Section 7C was enacted to limit the estate duty savings that result from an interest-free or low-interest loan to a lender-connected trust. It’s not always just about the tax benefits or the additional taxes owed on assets moved to a conviction; it’s also about a strategy to protect your assets and provide continuity and liquidity after your death.
There are also additional factors to consider, such as a backup plan if you develop Alzheimer’s disease.
With so many people creating trusts as part of their estate plans, the founders, beneficiaries, and trustees may end up using trust assets, such as living in family homes that have been transferred into trusts, to either protect their assets during their lifetimes or to ensure continued use of the assets after their deaths.
Suppose a trust arrangement is not used for real commercial or estate planning goals, as the FNB v Britz case detailed in the previous column. In that case, a court will not hesitate to rule that the assets do not belong to the trust but to the individual who used the trust as a façade. The fundamental objective of forming the trust will be defeated in this situation. This could result in creditors having access to these assets, or Sars include trust assets in a deceased person’s estate, triggering estate duty.
Using the facts of the FNB v Britz case, these punitive provisions would not apply to the loan advanced for the funding of the primary residence transferred from the Britz couple to the trust, as long as the lender or the lender’s spouse used the primary residence during the year of assessment that the faith held the home; this is a specific exclusion. However, if someone else uses the place, even for a short time, this exception will be lost, and an interest-free or low-interest loan will be subject to taxation.
Section 7C would apply to any loans that aren’t for the primary dwelling.
Instead of the value of the household contents, they transferred to the trust in the FNB v Britz case. The trustees’ loans were unsecured, did not bear interest, and had no detailed payback requirements. These are common terminology used in family trusts. Section 7C would be applied to these loans because they did not carry interest at least at the official rate (now 7.75 percent per year).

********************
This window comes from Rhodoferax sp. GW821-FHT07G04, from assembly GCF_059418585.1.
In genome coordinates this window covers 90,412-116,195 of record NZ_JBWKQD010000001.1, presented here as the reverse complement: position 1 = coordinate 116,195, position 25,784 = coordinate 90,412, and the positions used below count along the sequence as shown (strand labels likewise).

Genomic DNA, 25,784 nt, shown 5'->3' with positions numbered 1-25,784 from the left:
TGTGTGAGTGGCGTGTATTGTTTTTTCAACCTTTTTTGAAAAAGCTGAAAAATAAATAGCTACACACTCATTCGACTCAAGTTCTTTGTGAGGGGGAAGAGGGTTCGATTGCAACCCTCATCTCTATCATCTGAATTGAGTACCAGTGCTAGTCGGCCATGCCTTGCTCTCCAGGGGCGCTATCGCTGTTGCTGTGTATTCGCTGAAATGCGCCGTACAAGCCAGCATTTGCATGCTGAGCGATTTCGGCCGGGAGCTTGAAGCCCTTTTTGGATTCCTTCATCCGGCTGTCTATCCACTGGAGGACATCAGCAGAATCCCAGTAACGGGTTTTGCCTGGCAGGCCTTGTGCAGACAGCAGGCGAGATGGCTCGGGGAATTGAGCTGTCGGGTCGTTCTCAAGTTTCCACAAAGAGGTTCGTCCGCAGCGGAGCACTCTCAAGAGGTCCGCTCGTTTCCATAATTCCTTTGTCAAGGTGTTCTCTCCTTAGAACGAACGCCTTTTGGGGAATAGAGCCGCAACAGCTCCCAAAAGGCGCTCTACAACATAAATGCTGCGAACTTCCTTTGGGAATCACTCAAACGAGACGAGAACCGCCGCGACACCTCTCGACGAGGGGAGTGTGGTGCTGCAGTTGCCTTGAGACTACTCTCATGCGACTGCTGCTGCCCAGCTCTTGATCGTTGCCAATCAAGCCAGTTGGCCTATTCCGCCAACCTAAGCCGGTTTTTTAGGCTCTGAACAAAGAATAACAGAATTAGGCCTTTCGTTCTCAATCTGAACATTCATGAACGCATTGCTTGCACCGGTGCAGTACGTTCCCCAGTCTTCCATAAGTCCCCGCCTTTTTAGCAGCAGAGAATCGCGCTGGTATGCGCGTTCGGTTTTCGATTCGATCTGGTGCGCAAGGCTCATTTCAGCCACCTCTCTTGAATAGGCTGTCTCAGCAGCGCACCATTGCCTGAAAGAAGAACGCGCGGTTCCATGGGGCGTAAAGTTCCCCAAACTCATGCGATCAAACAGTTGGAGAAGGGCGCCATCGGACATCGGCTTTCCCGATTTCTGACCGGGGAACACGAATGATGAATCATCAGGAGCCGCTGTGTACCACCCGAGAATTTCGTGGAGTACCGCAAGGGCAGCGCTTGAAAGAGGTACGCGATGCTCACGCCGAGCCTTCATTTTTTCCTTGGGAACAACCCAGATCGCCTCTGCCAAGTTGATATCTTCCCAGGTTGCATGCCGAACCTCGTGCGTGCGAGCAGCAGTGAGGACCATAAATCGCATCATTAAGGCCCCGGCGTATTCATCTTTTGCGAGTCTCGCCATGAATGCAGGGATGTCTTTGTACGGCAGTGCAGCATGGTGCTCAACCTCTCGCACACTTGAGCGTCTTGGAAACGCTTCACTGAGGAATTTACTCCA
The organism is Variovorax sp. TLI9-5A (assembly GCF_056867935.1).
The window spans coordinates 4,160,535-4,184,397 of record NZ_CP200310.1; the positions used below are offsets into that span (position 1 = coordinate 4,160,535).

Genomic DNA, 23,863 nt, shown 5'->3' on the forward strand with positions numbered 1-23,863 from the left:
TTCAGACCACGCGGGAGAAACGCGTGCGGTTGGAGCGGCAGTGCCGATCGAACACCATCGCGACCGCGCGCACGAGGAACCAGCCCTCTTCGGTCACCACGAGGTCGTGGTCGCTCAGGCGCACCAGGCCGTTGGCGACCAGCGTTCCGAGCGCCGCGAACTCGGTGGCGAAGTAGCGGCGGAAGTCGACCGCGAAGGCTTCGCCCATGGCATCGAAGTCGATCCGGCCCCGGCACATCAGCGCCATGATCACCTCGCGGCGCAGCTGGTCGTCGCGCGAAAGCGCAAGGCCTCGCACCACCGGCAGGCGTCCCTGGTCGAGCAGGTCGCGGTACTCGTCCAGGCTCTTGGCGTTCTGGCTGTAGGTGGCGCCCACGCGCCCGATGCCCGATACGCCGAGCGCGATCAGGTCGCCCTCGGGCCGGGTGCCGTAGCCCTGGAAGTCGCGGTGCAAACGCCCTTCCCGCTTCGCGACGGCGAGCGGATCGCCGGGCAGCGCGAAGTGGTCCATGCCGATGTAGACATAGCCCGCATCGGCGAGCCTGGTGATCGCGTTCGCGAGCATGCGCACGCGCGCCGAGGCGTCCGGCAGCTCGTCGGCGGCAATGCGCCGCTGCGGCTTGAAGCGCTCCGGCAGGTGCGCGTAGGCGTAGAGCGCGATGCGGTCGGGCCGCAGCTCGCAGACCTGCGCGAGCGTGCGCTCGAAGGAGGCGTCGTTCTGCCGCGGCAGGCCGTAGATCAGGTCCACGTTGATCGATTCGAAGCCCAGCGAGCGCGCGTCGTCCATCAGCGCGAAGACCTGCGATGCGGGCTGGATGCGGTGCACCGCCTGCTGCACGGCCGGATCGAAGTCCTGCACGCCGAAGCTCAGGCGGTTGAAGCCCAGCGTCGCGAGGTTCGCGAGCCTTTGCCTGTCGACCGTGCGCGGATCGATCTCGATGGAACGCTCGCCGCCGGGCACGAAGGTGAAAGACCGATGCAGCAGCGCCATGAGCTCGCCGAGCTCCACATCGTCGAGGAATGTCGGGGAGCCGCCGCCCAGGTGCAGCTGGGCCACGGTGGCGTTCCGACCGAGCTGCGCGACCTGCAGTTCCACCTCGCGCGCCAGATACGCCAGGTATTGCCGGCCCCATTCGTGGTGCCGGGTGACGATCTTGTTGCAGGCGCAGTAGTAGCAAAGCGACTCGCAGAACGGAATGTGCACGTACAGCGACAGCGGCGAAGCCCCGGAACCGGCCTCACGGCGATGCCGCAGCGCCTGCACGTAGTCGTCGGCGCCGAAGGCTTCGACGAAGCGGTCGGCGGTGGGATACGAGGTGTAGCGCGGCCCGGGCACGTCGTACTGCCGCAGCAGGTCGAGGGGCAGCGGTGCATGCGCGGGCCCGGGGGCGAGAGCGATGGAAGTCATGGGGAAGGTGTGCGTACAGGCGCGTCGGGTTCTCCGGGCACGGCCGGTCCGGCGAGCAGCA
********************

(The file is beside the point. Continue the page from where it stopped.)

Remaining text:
Because of the increased focus of Sars on the wealthy, the most recent tax return for trusts contains highly-specific questions about how trust assets should be treated.
Regarding the use of trust assets, Sars expects trustees to state on the trust tax return if someone has the right to utilize assets held in the trust and information of the trust’s expenses related to the use of trust assets. Trustees will have to be cautious when dealing with trust assets due to this.
The first issue emerges from a trust’s distinctive characteristic, which allows it to have different capital and income beneficiary classes made up of other people. As a result, the trustees must equitably allocate trust expenses among various categories of beneficiaries, which may affect the amount available for distribution to each class.
Furthermore, because the trustees can use the conduit principle (a principle unique to trusts in which trustees can decide to push income or capital gains down to beneficiaries, allowing them to pay tax at their lower tax rates instead of the trust) to distribute any income or capital gains, as well as related expenditure, to beneficiaries, the apportionment of payment will have to be defendable by the trustees.
Trusts are frequently used to conduct business and hold assets. In this case, it’s critical for the trustees to allocate expenses properly and only allow payments to be deducted from income to the amount incurred in the generation of that income. Suppose a beneficiary, for example, uses trust property for free. In that case, the trustees will be unable to shift any expenses paid on that property to other trust income to minimize the trust’s tax liability. Sars will be able to determine whether the above-described Section 7C exclusion will apply to such use of the trust property by answering the question on the tax return mentioned above.
If someone is working as an employee of a trust-run business and is given free access to trust assets, that access may be counted as a fringe benefit and subject to employee tax.
Trustees must put forth an effort and apply their minds in the trust administration to defend the use of trust funds and the allocation of trust expenses.
Their actions must show that they treat trust assets apart from their own for the benefit of all beneficiaries and keep adequate trust records of their decisions and execution. Without it, Sars may be able to attack the trust.